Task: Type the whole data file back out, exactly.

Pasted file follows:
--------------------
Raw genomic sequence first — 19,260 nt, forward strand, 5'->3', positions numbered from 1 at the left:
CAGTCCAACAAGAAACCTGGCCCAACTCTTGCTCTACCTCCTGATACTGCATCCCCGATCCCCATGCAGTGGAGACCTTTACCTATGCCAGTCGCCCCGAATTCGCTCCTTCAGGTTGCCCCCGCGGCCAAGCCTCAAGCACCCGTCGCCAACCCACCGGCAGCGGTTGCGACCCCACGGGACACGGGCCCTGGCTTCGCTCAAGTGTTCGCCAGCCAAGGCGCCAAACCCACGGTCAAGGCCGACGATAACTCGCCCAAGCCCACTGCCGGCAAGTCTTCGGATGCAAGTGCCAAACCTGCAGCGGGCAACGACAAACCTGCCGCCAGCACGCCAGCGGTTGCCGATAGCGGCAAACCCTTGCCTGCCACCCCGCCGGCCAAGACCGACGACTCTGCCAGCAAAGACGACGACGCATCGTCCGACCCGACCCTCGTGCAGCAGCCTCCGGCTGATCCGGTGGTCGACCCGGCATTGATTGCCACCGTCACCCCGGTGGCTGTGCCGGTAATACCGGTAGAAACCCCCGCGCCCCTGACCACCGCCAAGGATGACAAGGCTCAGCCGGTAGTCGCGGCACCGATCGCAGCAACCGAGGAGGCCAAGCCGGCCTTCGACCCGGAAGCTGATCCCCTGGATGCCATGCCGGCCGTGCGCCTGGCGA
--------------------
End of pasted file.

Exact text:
Raw genomic sequence first — 19,260 nt, forward strand, 5'->3', positions numbered from 1 at the left:
CAGTCCAACAAGAAACCTGGCCCAACTCTTGCTCTACCTCCTGATACTGCATCCCCGATCCCCATGCAGTGGAGACCTTTACCTATGCCAGTCGCCCCGAATTCGCTCCTTCAGGTTGCCCCCGCGGCCAAGCCTCAAGCACCCGTCGCCAACCCACCGGCAGCGGTTGCGACCCCACGGGACACGGGCCCTGGCTTCGCTCAAGTGTTCGCCAGCCAAGGCGCCAAACCCACGGTCAAGGCCGACGATAACTCGCCCAAGCCCACTGCCGGCAAGTCTTCGGATGCAAGTGCCAAACCTGCAGCGGGCAACGACAAACCTGCCGCCAGCACGCCAGCGGTTGCCGATAGCGGCAAACCCTTGCCTGCCACCCCGCCGGCCAAGACCGACGACTCTGCCAGCAAAGACGACGACGCATCGTCCGACCCGACCCTCGTGCAGCAGCCTCCGGCTGATCCGGTGGTCGACCCGGCATTGATTGCCACCGTCACCCCGGTGGCTGTGCCGGTAATACCGGTAGAAACCCCCGCGCCCCTGACCACCGCCAAGGATGACAAGGCTCAGCCGGTAGTCGCGGCACCGATCGCAGCAACCGAGGAGGCCAAGCCGGCCTTCGACCCGGAAGCTGATCCCCTGGATGCCATGCCGGCCGTGCGCCTGGCGA